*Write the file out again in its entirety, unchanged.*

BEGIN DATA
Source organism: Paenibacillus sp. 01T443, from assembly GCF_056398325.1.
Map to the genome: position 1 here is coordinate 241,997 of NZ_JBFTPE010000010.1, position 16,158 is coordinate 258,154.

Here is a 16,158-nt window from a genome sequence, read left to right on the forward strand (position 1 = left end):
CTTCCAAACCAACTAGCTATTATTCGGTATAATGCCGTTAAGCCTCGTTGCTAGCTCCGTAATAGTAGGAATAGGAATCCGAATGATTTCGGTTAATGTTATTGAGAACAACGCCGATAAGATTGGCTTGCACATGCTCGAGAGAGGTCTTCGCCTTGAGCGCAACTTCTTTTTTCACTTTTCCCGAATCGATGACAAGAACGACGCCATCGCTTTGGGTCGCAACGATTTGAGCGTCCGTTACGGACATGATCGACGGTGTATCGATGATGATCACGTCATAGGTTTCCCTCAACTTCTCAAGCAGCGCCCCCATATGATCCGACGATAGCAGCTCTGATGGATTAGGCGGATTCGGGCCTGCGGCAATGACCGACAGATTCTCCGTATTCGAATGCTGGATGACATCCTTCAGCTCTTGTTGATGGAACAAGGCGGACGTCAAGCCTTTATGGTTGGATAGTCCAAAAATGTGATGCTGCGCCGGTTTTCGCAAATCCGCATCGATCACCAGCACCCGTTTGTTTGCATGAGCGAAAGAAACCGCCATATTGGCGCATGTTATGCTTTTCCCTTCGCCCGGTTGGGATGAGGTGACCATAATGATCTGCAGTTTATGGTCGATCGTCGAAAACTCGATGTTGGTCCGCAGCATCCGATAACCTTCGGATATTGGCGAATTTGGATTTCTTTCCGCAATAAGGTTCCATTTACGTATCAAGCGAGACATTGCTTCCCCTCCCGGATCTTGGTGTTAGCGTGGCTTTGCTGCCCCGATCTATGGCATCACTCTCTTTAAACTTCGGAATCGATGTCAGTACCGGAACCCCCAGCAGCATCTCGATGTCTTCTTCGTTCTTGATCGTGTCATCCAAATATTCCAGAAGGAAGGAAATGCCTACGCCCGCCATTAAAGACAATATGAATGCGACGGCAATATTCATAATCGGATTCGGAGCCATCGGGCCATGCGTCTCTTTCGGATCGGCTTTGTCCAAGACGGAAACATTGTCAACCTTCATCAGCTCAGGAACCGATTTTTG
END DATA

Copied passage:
Source organism: Paenibacillus sp. 01T443, from assembly GCF_056398325.1.
Map to the genome: position 1 here is coordinate 241,997 of NZ_JBFTPE010000010.1, position 16,158 is coordinate 258,154.

Here is a 16,158-nt window from a genome sequence, read left to right on the forward strand (position 1 = left end):
CTTCCAAACCAACTAGCTATTATTCGGTATAATGCCGTTAAGCCTCGTTGCTAGCTCCGTAATAGTAGGAATAGGAATCCGAATGATTTCGGTTAATGTTATTGAGAACAACGCCGATAAGATTGGCTTGCACATGCTCGAGAGAGGTCTTCGCCTTGAGCGCAACTTCTTTTTTCACTTTTCCCGAATCGATGACAAGAACGACGCCATCGCTTTGGGTCGCAACGATTTGAGCGTCCGTTACGGACATGATCGACGGTGTATCGATGATGATCACGTCATAGGTTTCCCTCAACTTCTCAAGCAGCGCCCCCATATGATCCGACGATAGCAGCTCTGATGGATTAGGCGGATTCGGGCCTGCGGCAATGACCGACAGATTCTCCGTATTCGAATGCTGGATGACATCCTTCAGCTCTTGTTGATGGAACAAGGCGGACGTCAAGCCTTTATGGTTGGATAGTCCAAAAATGTGATGCTGCGCCGGTTTTCGCAAATCCGCATCGATCACCAGCACCCGTTTGTTTGCATGAGCGAAAGAAACCGCCATATTGGCGCATGTTATGCTTTTCCCTTCGCCCGGTTGGGATGAGGTGACCATAATGATCTGCAGTTTATGGTCGATCGTCGAAAACTCGATGTTGGTCCGCAGCATCCGATAACCTTCGGATATTGGCGAATTTGGATTTCTTTCCGCAATAAGGTTCCATTTACGTATCAAGCGAGACATTGCTTCCCCTCCCGGATCTTGGTGTTAGCGTGGCTTTGCTGCCCCGATCTATGGCATCACTCTCTTTAAACTTCGGAATCGATGTCAGTACCGGAACCCCCAGCAGCATCTCGATGTCTTCTTCGTTCTTGATCGTGTCATCCAAATATTCCAGAAGGAAGGAAATGCCTACGCCCGCCATTAAAGACAATATGAATGCGACGGCAATATTCATAATCGGATTCGGAGCCATCGGGCCATGCGTCTCTTTCGGATCGGCTTTGTCCAAGACGGAAACATTGTCAACCTTCATCAGCTCAGGAACCGATTTTTG